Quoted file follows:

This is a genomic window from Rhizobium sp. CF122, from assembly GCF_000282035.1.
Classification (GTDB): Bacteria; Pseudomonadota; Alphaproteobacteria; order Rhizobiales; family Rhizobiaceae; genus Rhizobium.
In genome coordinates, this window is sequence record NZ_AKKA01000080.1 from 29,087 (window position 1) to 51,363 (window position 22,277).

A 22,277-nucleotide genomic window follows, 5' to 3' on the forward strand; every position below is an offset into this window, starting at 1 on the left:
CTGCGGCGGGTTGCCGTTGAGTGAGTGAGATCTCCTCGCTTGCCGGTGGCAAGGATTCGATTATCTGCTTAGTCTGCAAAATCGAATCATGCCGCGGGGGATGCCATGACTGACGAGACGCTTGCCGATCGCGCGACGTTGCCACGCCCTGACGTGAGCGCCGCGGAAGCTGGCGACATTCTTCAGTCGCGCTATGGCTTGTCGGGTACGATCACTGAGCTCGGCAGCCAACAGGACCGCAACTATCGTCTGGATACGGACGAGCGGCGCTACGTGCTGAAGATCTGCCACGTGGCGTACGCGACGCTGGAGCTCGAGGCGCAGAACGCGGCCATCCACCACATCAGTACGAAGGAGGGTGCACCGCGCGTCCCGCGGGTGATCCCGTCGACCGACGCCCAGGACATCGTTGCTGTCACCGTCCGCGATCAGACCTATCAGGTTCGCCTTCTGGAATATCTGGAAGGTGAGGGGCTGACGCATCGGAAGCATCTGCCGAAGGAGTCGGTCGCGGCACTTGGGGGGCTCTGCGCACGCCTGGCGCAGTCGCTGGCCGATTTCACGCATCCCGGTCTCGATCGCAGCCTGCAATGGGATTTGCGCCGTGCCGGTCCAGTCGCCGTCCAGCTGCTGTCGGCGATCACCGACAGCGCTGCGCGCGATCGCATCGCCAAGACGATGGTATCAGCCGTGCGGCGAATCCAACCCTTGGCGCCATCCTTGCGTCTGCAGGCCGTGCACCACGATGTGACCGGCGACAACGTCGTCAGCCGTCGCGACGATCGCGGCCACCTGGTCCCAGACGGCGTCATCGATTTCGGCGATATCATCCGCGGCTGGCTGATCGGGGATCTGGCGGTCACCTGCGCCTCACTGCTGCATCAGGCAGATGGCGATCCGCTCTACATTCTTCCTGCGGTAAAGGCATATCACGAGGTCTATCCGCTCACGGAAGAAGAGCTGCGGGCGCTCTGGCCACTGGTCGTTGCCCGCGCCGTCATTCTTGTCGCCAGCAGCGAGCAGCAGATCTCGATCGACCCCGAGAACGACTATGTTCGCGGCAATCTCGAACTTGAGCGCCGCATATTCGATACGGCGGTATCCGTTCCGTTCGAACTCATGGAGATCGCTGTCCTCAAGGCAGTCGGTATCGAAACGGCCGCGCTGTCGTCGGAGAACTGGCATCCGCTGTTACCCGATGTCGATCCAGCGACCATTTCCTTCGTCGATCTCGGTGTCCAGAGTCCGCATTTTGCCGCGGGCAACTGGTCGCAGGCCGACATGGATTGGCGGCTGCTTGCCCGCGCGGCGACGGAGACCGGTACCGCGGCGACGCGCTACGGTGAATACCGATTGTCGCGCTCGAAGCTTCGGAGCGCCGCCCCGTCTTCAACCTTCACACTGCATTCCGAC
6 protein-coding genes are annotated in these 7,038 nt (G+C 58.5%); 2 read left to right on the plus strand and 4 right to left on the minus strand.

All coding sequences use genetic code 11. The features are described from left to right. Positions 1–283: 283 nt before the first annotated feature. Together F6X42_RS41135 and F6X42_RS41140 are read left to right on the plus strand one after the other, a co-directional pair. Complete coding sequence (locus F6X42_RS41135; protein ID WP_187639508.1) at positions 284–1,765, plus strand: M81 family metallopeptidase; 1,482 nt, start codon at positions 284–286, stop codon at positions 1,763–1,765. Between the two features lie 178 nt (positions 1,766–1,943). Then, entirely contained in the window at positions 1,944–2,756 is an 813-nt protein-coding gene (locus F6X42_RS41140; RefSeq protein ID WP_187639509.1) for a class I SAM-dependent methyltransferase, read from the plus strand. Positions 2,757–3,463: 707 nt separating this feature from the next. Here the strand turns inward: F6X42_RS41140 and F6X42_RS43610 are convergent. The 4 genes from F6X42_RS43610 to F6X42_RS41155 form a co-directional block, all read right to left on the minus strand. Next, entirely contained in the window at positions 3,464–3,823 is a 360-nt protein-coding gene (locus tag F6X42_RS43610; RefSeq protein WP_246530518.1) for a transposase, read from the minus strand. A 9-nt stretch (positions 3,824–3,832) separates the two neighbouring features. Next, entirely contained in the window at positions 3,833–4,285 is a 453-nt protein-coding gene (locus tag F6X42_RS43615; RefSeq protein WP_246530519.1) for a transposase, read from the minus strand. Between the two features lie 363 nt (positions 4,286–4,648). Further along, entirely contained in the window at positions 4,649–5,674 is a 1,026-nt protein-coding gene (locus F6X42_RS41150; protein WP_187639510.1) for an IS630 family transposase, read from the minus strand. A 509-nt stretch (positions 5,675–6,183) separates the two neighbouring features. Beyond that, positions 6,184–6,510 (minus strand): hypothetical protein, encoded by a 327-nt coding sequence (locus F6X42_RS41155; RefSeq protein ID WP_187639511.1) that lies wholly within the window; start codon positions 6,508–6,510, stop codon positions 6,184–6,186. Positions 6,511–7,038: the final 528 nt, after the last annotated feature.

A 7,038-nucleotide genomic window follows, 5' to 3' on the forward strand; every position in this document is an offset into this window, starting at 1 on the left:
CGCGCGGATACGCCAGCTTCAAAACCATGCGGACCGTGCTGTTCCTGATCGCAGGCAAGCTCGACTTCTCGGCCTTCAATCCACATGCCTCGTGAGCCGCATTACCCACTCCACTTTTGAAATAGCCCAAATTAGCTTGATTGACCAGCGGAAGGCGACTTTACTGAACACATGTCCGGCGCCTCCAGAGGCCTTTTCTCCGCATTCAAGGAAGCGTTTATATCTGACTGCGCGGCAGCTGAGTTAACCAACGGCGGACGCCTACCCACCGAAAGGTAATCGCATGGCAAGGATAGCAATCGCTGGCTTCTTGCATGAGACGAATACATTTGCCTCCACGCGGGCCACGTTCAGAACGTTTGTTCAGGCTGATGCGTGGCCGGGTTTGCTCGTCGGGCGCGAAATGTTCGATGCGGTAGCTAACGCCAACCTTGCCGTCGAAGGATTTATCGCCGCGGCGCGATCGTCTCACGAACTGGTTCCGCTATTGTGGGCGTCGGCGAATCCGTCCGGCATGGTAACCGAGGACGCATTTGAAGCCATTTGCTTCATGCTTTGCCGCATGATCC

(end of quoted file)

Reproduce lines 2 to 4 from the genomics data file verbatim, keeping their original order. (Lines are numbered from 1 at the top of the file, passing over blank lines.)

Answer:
Classification (GTDB): Bacteria; Pseudomonadota; Alphaproteobacteria; order Rhizobiales; family Rhizobiaceae; genus Rhizobium.
In genome coordinates, this window is sequence record NZ_AKKA01000080.1 from 29,087 (window position 1) to 51,363 (window position 22,277).

A 22,277-nucleotide genomic window follows, 5' to 3' on the forward strand; every position below is an offset into this window, starting at 1 on the left: